At the Forge - Working with ActiveRecord
For the past few months, we have been looking at Ruby on Rails, the hot new open-source toolkit for creating Web/database applications. One of the core elements of this toolkit, as we saw last issue, is the ActiveRecord class, which automatically translates between Ruby objects and data in a relational database. Object-relational mappers, as such software is often known, bridges the gap between the object-oriented and relational worlds, which treat data in fundamentally different ways.
This month, we look at some of the ways we can modify ActiveRecord to validate our data in various ways. We also see how we can work with classes that depend on one another, doing something a bit more sophisticated than the basic scaffolding provides with only a few simple lines of code.
When I first started to work with relational databases, I would create tables that looked like this:
CREATE TABLE People ( first_name TEXT NOT NULL, last_name TEXT NOT NULL, phone_number TEXT NOT NULL, email_address TEXT NOT NULL );
And of course, the above definition of People will work just fine, providing the basis for a computerized address book. However, the above definition has several problems. To begin with, what happens if there is more than one person with the same name? That is, if we have two people named George Washington in our database, we're going to have a serious problem. How will we know which is the George we want?
The solution to this problem is to assign a unique number to each record in the database. Each relational database product has a different way of accomplishing this. In PostgreSQL, we add a new column and assign it a SERIAL type, indicating that it should be a nonrepeating integer:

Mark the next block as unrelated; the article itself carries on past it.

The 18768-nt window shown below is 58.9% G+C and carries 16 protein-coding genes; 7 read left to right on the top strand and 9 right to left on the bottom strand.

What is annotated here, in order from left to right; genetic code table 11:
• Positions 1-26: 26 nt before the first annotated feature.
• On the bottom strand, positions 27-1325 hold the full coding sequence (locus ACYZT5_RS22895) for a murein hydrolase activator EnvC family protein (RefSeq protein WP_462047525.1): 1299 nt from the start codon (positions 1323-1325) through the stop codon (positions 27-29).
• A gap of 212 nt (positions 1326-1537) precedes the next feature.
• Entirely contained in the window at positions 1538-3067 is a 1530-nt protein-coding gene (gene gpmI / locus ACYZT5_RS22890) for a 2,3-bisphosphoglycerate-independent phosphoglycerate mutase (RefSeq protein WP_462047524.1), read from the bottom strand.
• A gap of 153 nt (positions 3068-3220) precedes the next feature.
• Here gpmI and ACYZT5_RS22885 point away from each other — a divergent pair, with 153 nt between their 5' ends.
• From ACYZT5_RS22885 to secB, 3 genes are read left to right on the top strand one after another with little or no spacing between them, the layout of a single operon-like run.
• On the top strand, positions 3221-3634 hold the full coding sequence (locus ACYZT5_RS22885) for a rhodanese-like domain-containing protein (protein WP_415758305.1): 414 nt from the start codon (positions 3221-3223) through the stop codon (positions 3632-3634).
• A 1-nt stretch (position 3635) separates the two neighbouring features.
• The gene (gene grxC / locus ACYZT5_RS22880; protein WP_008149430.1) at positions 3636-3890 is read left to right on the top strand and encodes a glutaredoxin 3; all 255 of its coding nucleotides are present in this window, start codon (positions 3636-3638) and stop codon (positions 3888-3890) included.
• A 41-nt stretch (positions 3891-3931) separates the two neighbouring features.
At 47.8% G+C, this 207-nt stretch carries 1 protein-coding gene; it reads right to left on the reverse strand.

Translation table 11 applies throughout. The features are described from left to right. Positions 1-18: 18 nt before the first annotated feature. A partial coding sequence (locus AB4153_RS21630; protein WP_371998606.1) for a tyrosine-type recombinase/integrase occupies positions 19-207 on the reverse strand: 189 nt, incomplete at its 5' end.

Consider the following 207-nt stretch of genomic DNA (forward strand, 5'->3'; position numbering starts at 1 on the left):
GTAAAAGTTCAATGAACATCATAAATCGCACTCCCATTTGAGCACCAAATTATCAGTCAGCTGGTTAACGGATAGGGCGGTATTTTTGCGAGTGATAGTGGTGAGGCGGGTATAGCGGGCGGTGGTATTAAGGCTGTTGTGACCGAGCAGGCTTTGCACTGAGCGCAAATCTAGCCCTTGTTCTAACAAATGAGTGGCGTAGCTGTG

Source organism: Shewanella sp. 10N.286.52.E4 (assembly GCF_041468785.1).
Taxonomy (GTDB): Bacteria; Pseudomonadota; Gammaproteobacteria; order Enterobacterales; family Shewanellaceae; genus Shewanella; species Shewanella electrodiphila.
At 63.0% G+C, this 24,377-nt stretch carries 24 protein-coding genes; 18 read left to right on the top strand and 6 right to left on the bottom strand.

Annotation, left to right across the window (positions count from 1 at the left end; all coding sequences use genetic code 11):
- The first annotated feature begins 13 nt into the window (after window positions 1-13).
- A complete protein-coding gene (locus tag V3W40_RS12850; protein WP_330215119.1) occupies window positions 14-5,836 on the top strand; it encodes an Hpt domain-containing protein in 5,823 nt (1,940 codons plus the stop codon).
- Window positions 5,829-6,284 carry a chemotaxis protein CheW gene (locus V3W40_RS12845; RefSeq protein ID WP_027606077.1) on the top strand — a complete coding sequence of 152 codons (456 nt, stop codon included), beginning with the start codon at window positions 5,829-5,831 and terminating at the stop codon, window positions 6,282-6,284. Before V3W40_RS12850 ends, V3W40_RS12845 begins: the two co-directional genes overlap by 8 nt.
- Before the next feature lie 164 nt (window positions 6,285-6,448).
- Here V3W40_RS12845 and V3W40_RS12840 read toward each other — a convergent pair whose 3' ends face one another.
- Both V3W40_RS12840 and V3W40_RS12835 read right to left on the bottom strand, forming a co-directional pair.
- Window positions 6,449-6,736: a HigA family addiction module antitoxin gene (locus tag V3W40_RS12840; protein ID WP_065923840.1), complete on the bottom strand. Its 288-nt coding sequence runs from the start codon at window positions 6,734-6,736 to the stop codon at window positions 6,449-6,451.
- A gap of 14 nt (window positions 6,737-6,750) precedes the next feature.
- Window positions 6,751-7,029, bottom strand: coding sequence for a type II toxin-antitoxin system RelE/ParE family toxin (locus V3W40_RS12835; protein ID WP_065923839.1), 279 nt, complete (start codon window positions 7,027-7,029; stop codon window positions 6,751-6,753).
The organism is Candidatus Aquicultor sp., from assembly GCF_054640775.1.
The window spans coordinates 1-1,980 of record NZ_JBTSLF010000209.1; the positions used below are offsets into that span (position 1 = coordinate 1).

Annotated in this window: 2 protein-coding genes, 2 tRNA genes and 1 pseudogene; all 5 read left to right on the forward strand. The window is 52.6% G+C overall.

CREATE TABLE People ( id SERIAL NOT NULL, first_name TEXT NOT NULL, last_name TEXT NOT NULL, phone_number TEXT NOT NULL, email_address TEXT NOT NULL );
We then tell PostgreSQL that it should consider id to be not just another column, but the primary key, an identifier that is guaranteed to be unique and that can serve as identification for one row in the table:
CREATE TABLE People ( id SERIAL NOT NULL, first_name TEXT NOT NULL, last_name TEXT NOT NULL, phone_number TEXT NOT NULL, email_address TEXT NOT NULL, PRIMARY KEY(id) );
Although we can now find people in our address book with their first or last names, we also can do so using their unique ID. Even if there are 100,000 people named George Washington in our database, we can unambiguously find the one that interests us using the id column. Think of the times you have been asked to identify yourself using a driver's license number, a national ID number or a Social Security number, and you quickly will realize that each of these can be used as a primary key in a database.
One additional result of this constraint is that the database creates an index for the id column. Even if you have a very large table of addresses, the fact that id is indexed means that the database can use it to find records quickly. In addition, although SERIAL columns can be set manually in an INSERT statement, just like INTEGER columns, they're normally not set explicitly at all. Rather, PostgreSQL assigns the next consecutive integer to be the column value—perfect for a primary key, whose value must be unique.
Primary keys are useful in this way, but we have not yet begun to understand their power. That's because primary keys really come into their own when they make it possible for us to link tables together. For example, consider a computerized appointment calendar that we might want to build as an add-on module to our existing address book. We could create a table like the following:
CREATE TABLE Appointments ( id SERIAL NOT NULL, person_id INTEGER NOT NULL, start_at TIMESTAMP NOT NULL, end_at TIMESTAMP NOT NULL, comment TEXT, PRIMARY KEY(id) );